What does it mean to be an IB school?

Curtis High School has technically been an IB School for over a decade. In the last several years, that fact has become a defining characteristic.


Greer Gerney

The Curtis IB Program has seen a rise in student interest as many potential freshmen begin their high school search. More globally recognized than AP courses, The International Baccalaureate (IB) is an educational foundation that promotes “critical and independent thinking.” In a discussion with Ms. Francis, the IB Coordinator, she explained that emphasis is placed on teaching students to think holistically. This means that rather than there being a sharp division between each subject, students are encouraged to view each of their courses as interconnected. 

In total, IB offers four programs, though only two are taught at Curtis. The Primary Years Program (PYP), for students in grades K-5; The Middle Years Program (MYP), for grades 6-10; Diploma Program (DP) and Career-Related Program (CP) for 11 and 12. Curtis has been a certified IB World School since 2007, but the CP program was only recently introduced during the 2018-2019 school year. While DP and CP are both offered to juniors and seniors, they differ in curriculum. The Career-Related Program prepares students for employment or higher education and is a generally more flexible framework, as described by the IBO website. Mr. Banks, who teaches Personal Professional Skills says that CP is “more career goal oriented.” On the other hand, the Diploma Program is broader, with the goal of preparing students for higher level education.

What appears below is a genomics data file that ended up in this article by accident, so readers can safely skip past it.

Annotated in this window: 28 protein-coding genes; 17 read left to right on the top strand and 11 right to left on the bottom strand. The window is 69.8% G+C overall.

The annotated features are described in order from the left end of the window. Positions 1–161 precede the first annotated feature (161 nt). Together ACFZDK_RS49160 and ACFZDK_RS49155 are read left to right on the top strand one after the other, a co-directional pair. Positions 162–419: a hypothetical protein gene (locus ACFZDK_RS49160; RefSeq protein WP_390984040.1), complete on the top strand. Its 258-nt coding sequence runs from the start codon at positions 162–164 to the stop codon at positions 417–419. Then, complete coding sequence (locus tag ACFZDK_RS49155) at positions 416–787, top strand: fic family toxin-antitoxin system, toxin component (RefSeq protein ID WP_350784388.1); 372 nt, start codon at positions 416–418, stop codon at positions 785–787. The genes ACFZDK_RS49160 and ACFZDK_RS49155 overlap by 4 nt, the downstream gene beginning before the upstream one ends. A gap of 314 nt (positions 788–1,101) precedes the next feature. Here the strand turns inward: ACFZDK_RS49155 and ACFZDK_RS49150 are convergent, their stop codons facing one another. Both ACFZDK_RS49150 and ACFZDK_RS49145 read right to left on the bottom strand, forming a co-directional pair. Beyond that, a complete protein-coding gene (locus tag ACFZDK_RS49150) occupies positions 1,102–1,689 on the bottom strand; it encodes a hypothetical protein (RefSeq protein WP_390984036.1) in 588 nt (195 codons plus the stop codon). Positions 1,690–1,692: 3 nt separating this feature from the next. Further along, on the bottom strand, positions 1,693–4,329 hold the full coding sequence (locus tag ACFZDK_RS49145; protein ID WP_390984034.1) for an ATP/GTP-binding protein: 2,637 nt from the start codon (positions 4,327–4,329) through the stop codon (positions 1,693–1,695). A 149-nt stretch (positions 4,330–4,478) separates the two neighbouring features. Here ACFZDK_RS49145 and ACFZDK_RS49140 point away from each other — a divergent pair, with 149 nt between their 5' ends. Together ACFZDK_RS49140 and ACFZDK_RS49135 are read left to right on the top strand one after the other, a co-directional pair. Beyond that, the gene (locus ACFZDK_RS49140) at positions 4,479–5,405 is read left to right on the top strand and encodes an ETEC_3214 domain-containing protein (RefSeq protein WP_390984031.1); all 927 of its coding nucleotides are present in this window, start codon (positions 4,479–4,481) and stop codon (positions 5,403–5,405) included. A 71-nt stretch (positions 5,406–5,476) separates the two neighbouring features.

But what does it mean to be an IB School? Does every student in the school need to be on the CP or DP track? We spoke with both Ms. Francis and Mr. Crowdell, the Assistant Principal of Mathematics, and they both explained that to be an IB School, there need only be one IB program offered to students. That means that if a school was only to offer the Diploma Program, they would be considered an IB School the same as another school that offered all four programs. Mr. Crowdell went on to say, “The goal is to have every student take at least one IB class by the time they leave Curtis.” He believes that it is good preparation for life after high school, whether or not students ultimately choose to pursue higher education. 

Beyond the classes, being an IB School is a paradigm switch that involves all teachers embracing holistic methods of teaching. In order to understand this change, we spoke with Mr. Williams, who teaches Theory of Knowledge. He has helped introduce teachers to the IB Learner Profile, a list of characteristics that encourage students to be internationally minded. While speaking with predominantly non-IB teachers, he emphasized the need to change the conversation between teachers and students. Less of a “battle-of-wills” and more productive conversation. The biggest issue, he said, was that students did not care about their work or community. Essentially, being an IB school has to do with the mindset of those involved. If teachers are giving students the tools to be globally conscious and students in turn are reciprocating that effort, there is a big difference in the level of preparedness for life after high school. An IB World School can be described in one sentence as a school that offers at least one IB program, but also nurtures the characteristics of a responsible international citizen in every student.